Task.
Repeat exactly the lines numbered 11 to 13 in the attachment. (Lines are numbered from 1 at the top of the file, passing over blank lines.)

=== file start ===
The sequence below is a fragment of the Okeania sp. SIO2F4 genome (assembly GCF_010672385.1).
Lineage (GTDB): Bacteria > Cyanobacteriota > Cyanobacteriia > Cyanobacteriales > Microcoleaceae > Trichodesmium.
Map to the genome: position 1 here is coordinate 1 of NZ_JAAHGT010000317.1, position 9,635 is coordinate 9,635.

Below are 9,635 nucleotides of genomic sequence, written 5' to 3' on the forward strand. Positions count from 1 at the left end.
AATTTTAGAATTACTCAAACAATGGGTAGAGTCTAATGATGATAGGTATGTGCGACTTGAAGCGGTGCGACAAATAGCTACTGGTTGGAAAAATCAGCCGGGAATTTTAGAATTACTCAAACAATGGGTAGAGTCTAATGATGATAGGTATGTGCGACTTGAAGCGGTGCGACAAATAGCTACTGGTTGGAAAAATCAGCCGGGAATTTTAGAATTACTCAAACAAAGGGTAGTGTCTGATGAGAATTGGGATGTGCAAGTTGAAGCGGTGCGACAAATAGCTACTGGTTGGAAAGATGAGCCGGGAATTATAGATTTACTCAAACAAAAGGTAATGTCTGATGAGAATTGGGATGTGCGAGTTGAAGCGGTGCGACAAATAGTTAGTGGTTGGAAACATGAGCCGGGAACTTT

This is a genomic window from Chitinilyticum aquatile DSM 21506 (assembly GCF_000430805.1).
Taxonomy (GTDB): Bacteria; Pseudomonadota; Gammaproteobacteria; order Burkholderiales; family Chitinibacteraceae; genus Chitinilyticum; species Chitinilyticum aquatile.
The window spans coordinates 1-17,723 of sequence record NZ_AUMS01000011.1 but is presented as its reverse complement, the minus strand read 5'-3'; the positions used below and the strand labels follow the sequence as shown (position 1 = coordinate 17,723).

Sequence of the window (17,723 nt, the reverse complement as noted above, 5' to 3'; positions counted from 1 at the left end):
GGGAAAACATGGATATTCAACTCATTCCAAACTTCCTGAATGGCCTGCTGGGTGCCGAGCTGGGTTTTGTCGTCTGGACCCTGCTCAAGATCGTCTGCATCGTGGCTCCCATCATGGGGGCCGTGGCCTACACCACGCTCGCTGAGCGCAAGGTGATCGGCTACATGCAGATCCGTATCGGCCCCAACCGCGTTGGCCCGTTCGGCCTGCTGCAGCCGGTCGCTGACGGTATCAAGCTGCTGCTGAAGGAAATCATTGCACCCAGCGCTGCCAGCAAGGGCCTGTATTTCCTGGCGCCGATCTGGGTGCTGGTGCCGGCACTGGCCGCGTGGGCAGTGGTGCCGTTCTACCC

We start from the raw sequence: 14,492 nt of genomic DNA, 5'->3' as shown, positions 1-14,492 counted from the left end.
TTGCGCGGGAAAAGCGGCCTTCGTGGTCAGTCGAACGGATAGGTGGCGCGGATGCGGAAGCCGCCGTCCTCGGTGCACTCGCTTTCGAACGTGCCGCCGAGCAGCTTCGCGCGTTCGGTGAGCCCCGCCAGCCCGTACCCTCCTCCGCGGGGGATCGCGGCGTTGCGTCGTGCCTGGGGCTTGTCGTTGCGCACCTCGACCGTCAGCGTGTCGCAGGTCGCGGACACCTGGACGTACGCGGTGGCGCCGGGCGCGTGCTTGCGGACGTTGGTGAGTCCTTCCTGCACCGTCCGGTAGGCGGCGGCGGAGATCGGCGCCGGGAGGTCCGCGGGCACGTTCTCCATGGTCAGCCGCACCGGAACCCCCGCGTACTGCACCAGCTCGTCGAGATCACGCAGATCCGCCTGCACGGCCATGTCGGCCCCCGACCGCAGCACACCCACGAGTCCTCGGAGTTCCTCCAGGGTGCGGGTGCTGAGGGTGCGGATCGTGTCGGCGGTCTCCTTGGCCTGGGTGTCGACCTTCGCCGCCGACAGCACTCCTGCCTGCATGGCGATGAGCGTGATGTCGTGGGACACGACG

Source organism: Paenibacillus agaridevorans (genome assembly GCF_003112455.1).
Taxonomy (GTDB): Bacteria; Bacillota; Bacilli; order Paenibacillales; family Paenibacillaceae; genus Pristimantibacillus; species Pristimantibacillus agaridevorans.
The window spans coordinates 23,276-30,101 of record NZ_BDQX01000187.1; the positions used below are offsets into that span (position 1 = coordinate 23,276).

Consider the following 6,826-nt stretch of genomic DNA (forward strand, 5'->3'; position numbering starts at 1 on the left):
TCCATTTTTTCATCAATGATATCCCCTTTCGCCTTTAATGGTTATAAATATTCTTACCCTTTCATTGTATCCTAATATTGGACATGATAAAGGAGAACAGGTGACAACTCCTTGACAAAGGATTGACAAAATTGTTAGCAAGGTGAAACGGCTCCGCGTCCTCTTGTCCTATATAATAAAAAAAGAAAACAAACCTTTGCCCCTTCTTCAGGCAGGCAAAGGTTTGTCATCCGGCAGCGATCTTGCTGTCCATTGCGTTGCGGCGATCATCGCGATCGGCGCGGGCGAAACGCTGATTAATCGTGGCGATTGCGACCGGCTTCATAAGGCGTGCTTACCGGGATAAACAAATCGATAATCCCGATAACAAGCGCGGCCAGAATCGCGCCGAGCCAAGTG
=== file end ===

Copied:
We start from the raw sequence: 14,492 nt of genomic DNA, 5'->3' as shown, positions 1-14,492 counted from the left end.
TTGCGCGGGAAAAGCGGCCTTCGTGGTCAGTCGAACGGATAGGTGGCGCGGATGCGGAAGCCGCCGTCCTCGGTGCACTCGCTTTCGAACGTGCCGCCGAGCAGCTTCGCGCGTTCGGTGAGCCCCGCCAGCCCGTACCCTCCTCCGCGGGGGATCGCGGCGTTGCGTCGTGCCTGGGGCTTGTCGTTGCGCACCTCGACCGTCAGCGTGTCGCAGGTCGCGGACACCTGGACGTACGCGGTGGCGCCGGGCGCGTGCTTGCGGACGTTGGTGAGTCCTTCCTGCACCGTCCGGTAGGCGGCGGCGGAGATCGGCGCCGGGAGGTCCGCGGGCACGTTCTCCATGGTCAGCCGCACCGGAACCCCCGCGTACTGCACCAGCTCGTCGAGATCACGCAGATCCGCCTGCACGGCCATGTCGGCCCCCGACCGCAGCACACCCACGAGTCCTCGGAGTTCCTCCAGGGTGCGGGTGCTGAGGGTGCGGATCGTGTCGGCGGTCTCCTTGGCCTGGGTGTCGACCTTCGCCGCCGACAGCACTCCTGCCTGCATGGCGATGAGCGTGATGTCGTGGGACACGACG

Source organism: Paenibacillus agaridevorans (genome assembly GCF_003112455.1).